# System of Particles and Rotational Motion – Complete Guide For Class 11 Physics Chapter 7

Welcome to iPrep, your Learning Super App. Our learning resources for Chapter 7, “System of Particles and Rotational Motion,” in Class 11 Physics are meticulously designed to ensure students gain a comprehensive understanding of this essential topic. These resources include detailed notes on key concepts such as the center of mass, moments of inertia, and angular momentum, supported by illustrative diagrams and real-world examples. Additionally, the materials feature a range of practice problems and solutions to reinforce theoretical knowledge and enhance problem-solving skills. Interactive simulations and video tutorials are also provided to visually demonstrate complex concepts and facilitate a better grasp of the subject matter. Overall, these resources aim to build a solid foundation in rotational dynamics and its applications in various physical systems.

## What is the System of Particles and Rotational Motion?

The concept of “System of Particles and Rotational Motion” in Class 11 Physics delves into the foundational principles of science by exploring the methods and standards used to quantify and describe physical phenomena. This chapter introduces students to the fundamental principles of mechanics, including the concepts of force, torque, and angular velocity. It examines how these principles apply to systems of particles and rotating bodies, emphasizing the role of inertia and the effects of external forces on rotational motion. Students learn about the conservation of angular momentum and how it governs the behavior of rotating systems. Through practical examples and problem-solving exercises, this chapter helps students understand the intricacies of rotational dynamics and its relevance to real-world applications.

**Rigid Body**

- A rigid body has a definite shape and size.
- The distance between any two particles of a rigid body remains the same even when external forces are applied.
- Practically, nobody is perfectly rigid.

An extended body can be considered a system of particles. In a system of N particles, they can change their positions relative to one another. However, in a rigid body, the particles remain at their respective positions. Thus, the term **system of particles** includes rigid bodies as a special case.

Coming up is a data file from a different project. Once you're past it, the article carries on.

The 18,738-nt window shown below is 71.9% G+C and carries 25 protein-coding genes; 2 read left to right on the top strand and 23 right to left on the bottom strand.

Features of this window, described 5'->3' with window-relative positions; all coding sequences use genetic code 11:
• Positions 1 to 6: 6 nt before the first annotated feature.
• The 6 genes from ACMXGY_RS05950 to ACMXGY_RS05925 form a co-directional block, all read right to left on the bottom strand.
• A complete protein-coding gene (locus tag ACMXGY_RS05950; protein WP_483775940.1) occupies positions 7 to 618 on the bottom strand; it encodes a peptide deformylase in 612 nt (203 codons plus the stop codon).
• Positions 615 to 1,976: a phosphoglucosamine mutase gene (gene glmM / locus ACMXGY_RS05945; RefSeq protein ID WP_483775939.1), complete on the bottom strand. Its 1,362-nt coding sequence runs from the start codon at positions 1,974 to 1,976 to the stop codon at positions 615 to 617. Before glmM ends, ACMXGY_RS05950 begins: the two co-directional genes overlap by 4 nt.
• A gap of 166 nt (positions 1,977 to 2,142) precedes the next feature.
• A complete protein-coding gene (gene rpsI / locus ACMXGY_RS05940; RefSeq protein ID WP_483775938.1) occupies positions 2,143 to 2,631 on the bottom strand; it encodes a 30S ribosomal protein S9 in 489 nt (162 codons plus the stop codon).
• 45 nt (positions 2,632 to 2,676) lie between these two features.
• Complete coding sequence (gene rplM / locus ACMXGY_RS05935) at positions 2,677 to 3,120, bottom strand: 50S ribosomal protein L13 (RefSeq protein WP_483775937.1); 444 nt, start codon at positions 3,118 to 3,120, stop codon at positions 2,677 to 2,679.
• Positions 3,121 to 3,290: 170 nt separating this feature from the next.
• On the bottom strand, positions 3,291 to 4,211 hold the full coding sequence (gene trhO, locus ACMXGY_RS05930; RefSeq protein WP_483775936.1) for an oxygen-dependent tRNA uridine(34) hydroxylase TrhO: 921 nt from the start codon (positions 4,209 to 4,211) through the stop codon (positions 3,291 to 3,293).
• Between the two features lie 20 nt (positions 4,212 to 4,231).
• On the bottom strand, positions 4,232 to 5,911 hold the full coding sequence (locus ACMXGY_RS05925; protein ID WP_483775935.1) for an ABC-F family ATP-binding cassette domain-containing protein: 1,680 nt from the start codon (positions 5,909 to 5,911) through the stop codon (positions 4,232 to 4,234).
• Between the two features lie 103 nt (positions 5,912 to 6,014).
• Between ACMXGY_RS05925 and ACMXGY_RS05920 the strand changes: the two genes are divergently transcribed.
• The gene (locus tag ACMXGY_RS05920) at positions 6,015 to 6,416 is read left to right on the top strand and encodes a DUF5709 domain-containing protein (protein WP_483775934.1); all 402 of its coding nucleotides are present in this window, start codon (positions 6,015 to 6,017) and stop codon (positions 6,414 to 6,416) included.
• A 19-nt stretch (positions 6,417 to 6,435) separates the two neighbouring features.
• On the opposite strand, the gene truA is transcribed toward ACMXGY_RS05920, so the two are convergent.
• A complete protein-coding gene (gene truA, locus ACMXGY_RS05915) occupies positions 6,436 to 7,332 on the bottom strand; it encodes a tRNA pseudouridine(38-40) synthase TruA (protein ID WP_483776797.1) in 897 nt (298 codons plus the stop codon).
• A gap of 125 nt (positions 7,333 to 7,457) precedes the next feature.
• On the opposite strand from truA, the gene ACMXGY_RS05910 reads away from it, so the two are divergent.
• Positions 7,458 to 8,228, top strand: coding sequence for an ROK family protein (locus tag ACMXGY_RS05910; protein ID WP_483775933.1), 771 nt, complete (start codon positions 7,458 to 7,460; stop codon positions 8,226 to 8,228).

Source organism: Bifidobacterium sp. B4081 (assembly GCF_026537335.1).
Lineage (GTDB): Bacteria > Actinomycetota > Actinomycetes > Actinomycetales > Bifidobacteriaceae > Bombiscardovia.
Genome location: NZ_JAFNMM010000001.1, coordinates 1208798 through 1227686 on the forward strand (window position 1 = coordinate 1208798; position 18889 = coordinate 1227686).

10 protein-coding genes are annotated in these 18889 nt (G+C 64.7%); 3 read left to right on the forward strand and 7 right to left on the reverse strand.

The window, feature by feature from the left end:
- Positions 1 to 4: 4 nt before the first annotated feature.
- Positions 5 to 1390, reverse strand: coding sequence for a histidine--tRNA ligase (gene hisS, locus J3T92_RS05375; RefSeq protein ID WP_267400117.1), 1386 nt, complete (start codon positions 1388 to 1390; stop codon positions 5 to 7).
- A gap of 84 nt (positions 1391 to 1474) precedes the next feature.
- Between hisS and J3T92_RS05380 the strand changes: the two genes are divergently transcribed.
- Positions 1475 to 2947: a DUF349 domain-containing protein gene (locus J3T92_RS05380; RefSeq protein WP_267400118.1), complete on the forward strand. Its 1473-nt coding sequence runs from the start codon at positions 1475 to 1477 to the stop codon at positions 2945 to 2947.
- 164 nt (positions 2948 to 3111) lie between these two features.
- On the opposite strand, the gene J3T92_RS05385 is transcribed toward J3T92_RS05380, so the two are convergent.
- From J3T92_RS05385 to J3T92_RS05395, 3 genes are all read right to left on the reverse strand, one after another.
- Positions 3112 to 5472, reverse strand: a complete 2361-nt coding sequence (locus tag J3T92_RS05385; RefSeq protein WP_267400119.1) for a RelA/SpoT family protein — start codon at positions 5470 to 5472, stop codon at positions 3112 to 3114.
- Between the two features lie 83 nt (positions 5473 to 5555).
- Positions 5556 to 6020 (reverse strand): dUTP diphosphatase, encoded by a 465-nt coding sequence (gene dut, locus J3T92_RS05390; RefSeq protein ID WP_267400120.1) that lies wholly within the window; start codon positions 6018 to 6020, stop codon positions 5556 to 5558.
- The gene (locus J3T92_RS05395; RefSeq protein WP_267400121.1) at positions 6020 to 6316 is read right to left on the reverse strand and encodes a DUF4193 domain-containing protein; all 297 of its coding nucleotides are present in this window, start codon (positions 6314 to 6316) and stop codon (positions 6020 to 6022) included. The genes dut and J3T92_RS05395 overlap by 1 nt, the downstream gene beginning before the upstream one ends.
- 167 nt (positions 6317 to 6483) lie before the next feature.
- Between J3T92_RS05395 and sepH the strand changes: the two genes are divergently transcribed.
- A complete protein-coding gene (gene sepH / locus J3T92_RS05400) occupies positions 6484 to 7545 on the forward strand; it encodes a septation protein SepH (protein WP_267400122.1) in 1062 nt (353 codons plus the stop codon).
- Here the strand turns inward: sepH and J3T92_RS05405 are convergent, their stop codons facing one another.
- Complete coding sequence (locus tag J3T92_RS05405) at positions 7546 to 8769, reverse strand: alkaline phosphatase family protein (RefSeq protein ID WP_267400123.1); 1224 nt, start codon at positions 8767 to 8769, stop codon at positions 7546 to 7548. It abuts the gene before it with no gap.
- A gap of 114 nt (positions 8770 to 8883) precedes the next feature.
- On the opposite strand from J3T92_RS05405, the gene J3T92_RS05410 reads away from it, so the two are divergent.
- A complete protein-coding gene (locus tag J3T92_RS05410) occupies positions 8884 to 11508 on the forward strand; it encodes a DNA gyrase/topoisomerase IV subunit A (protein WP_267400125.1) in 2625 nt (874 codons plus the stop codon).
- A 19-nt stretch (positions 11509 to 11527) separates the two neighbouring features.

**Types of Motion in a Rigid Body**

A rigid body can exhibit the following kinds of motion:

**Pure Translational Motion**: Example – A block sliding down an inclined plane.

**Pure Rotational Motion**: Example – The blades of a ceiling fan.**Combination of Translational and Rotational Motion**: Example – The motion of tires on a moving vehicle.

**Pure Translational Motion**

In this motion, all particles of a body move together with the same velocity. Example: A rectangular block sliding down an inclined plane.

**Pure Rotational Motion**

In pure rotational motion, a rigid body rotates about a fixed axis. Every particle (except those on the axis of rotation) moves in a circle, which lies in a plane perpendicular to the axis. The center of the circle is on the axis.

**Examples:**

- The motion of a ceiling fan.
- A potter’s wheel.
- A giant wheel in a circus.

**Illustration of Pure Rotational Motion**

The particles of a rigid body describe different radii around the axis of rotation. The following diagram illustrates this:

Particle | Radius from axis | Description |

P1 | r1 | Lies in a plane perpendicular to the axis, with its center on the axis |

P2 | r2 | Same as P1, but with a larger radius |

P3 | r = 0 | Lies on the axis and does not describe a circle |

**Combination of Translational and Rotational Motion**

In this type of motion, a body exhibits both translational and rotational motions. The axis of rotation is not fixed. Example: A rolling wheel.

**Center of Mass (C.M.)**

The center of mass is an imaginary point where the entire mass of the system or object is considered to be concentrated. The total mass of a system doesn’t need to be actually present at the center of mass.

**C.M. of a Two-Particle System**

Consider two particles of masses m1m_1m1 and m2m_2m2 at distances r1r_1r1 and r2r_2r2 from the origin. The position vector of the center of mass is given by:

The forces acting on the system are:

**Equation of Motion for a Two-Particle System**

The equation of motion for masses m1 and m2 are:

**Center of Mass of a Rigid Body**

A rigid body can be considered a system of closely packed particles. The space between these particles is so small that the body can be treated as a continuous distribution of mass.

The center of mass of a rigid body is found by summing over infinitesimal mass elements:

**Center of Mass of a Uniform Rod**

For a uniform rod, the center of mass coincides with the geometric center of the rod. Since the rod is symmetrical about its center, for every mass element at distance +x, there is an equivalent element at distance −x, making the center of mass:

**Center of Mass of Objects with Regular Shapes**

Object | Position of C.M. |

Uniform hollow sphere | Center of the sphere |

Uniform solid sphere | Center of the sphere |

Uniform circular ring | Center of the ring |

Uniform circular disc | Center of the disc |

Uniform rod | Center of the rod |

Planar body (lamina) | Point of intersection of diagonals |

**Motion of the Center of Mass**